the 2009 resolutions were Bhasin and Navlakha. In both the
drafting committees, Fai was listed as a member in his
capacity as the host.
The "Washington Declaration" issued at the conclusion
of the two-day KAC conference at the Capitol Hill on July
23-24 urged the United States Congress to persuade the US
Administration to support the appointment of a special United
Nations envoy to Kashmir.
According to an overview of the KAC conference sent to
the media after the 2009 event by Fai, Bhasin was quoted as
advocating for Kashmir as an independent state in South Asia.
"The only solution is an independent state in South
Asia. The status quo is not a solution; the division of the
state is not a solution," Bhasin was quoted as saying.
Reacting to this, Bhasin said over phone today, "my
policy to attend these conferences was to present my point of
view with an objective of peace between India and Pakistan and
a solution to Kashmir problem which satisfies the people (of
Kashmir) and India and Pakistan".
On the issues of his reported advocacy of independent
Kashmir State, Bhasin refused to comment.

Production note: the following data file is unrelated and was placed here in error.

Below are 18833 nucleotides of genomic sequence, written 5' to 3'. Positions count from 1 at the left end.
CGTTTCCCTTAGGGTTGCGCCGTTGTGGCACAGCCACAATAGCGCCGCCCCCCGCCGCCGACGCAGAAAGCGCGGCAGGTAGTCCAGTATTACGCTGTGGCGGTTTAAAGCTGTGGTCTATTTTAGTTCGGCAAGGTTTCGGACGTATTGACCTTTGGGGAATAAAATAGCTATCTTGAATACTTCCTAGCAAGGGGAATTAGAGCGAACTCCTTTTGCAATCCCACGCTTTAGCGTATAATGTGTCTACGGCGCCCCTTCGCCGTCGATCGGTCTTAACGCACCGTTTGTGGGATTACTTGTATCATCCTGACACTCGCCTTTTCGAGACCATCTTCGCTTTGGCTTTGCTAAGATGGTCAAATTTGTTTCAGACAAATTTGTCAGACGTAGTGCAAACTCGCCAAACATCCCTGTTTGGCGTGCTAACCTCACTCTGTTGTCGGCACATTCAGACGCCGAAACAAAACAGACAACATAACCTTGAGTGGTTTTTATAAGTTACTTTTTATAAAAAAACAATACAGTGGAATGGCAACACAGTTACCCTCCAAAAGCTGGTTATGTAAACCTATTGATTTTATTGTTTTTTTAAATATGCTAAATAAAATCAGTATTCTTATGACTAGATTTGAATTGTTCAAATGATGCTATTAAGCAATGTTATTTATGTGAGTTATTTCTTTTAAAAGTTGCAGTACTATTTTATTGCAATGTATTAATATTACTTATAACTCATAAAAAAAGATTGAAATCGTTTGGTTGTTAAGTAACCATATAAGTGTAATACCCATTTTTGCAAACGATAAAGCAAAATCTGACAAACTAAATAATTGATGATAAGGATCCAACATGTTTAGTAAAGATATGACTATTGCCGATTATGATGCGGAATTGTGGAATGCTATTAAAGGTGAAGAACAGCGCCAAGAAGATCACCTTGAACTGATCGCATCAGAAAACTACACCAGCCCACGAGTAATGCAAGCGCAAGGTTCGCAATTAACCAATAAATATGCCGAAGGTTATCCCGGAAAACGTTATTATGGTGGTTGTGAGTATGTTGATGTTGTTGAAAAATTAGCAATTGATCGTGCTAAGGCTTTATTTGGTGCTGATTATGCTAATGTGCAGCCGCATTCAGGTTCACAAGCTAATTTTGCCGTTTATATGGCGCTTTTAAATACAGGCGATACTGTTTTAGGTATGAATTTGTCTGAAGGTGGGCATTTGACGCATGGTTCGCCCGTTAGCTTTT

He also said he was not aware that ISI had any links
with conferences organised by Fai.
"I was told that Kashmir diaspora in the US and other
countries abroad were funding it through contributions," he
Speaking in the session, `When Peaceful Protests Fail,
What Next?`, Navlakha, editorial consultant of the EPW,
reportedly warned that if the aspirations of Kashmiris
continued to be ignored, the armed struggle could start.
In his reaction, Navlakha defended his participation
and his position on the Army`s role in Kashmir saying it is a
When asked about the association of Fai with the ISI,
he countered, "Was there a way to find out this? This is only
an allegation which needs to be proven in the court. Let`s see
how this transpires."
When contacted, Kuldip Nayar said today that he did
not have slightest of idea that the organisers of the
conference were linked with ISI.
"Even representative from Indian Mission was present
in the conference. I presented my point of view that Kashmir
should remain with India and we can discuss for resolution of
in a way acceptable to people of Kashmir and India and
Pakistan," Nayar said.
He said he was "surprised" to find out that Fai is
alleged to be a "spy" of Pakistan.
"The conference was organised in Capitol Hill with
senators, congressmen and eminent people attending it. I had
told the Indian Mission that I was going for this conference
but they did not tell me about any links that Fai had with
ISI," he said.
Journalist Harinder Baweja was quoted in the media as
saying that Fai was not under investigation at the time of
conference else US authorities would not have permitted him to
hold the conference on the Capitol Hill. She said that she had
gone there as a journalist and there was nothing wrong in
Varadarajan, who skipped the conference, said "I made
enquiries and when I learnt more about Fai`s connections, I
decided to keep away".
However, he said his decision should not be seen as
passing judgement on anyone who went.